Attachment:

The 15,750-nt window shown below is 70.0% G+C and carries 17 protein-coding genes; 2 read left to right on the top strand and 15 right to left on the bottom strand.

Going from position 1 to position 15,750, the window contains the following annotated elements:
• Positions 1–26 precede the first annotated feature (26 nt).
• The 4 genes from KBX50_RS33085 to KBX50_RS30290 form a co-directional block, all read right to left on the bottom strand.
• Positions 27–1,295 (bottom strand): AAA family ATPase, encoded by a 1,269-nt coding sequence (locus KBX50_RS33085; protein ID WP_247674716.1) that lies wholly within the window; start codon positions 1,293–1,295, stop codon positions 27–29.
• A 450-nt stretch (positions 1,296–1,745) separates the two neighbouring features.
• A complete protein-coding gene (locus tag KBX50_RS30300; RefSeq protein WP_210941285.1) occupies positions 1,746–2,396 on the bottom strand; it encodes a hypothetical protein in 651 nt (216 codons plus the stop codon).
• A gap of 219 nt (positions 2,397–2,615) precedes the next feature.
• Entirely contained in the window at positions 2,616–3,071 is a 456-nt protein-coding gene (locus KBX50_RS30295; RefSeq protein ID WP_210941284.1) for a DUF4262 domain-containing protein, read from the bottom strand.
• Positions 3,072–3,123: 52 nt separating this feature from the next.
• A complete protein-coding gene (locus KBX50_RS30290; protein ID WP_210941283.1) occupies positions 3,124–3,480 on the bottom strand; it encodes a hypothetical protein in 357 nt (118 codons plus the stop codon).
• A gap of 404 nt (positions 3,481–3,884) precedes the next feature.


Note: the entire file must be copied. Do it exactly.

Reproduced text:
The 15,750-nt window shown below is 70.0% G+C and carries 17 protein-coding genes; 2 read left to right on the top strand and 15 right to left on the bottom strand.

Going from position 1 to position 15,750, the window contains the following annotated elements:
• Positions 1–26 precede the first annotated feature (26 nt).
• The 4 genes from KBX50_RS33085 to KBX50_RS30290 form a co-directional block, all read right to left on the bottom strand.
• Positions 27–1,295 (bottom strand): AAA family ATPase, encoded by a 1,269-nt coding sequence (locus KBX50_RS33085; protein ID WP_247674716.1) that lies wholly within the window; start codon positions 1,293–1,295, stop codon positions 27–29.
• A 450-nt stretch (positions 1,296–1,745) separates the two neighbouring features.
• A complete protein-coding gene (locus tag KBX50_RS30300; RefSeq protein WP_210941285.1) occupies positions 1,746–2,396 on the bottom strand; it encodes a hypothetical protein in 651 nt (216 codons plus the stop codon).
• A gap of 219 nt (positions 2,397–2,615) precedes the next feature.
• Entirely contained in the window at positions 2,616–3,071 is a 456-nt protein-coding gene (locus KBX50_RS30295; RefSeq protein ID WP_210941284.1) for a DUF4262 domain-containing protein, read from the bottom strand.
• Positions 3,072–3,123: 52 nt separating this feature from the next.
• A complete protein-coding gene (locus KBX50_RS30290; protein ID WP_210941283.1) occupies positions 3,124–3,480 on the bottom strand; it encodes a hypothetical protein in 357 nt (118 codons plus the stop codon).
• A gap of 404 nt (positions 3,481–3,884) precedes the next feature.